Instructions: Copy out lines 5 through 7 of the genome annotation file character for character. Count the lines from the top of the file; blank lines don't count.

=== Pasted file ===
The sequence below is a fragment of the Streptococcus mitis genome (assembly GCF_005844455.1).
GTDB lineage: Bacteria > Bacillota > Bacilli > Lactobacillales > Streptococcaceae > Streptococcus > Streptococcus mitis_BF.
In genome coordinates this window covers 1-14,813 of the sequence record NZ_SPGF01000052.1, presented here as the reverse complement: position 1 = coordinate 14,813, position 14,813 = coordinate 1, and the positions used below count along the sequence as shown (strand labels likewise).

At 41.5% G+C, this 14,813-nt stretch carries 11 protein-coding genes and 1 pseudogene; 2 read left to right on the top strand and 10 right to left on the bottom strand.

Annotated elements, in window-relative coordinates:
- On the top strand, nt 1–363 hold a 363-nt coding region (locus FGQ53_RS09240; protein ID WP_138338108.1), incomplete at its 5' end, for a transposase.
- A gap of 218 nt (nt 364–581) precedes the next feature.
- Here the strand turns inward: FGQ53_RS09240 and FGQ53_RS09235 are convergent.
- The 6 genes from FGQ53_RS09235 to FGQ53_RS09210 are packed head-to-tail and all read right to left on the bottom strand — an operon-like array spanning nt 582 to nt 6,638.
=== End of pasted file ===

Annotated elements, in window-relative coordinates:
- On the top strand, nt 1–363 hold a 363-nt coding region (locus FGQ53_RS09240; protein ID WP_138338108.1), incomplete at its 5' end, for a transposase.
- A gap of 218 nt (nt 364–581) precedes the next feature.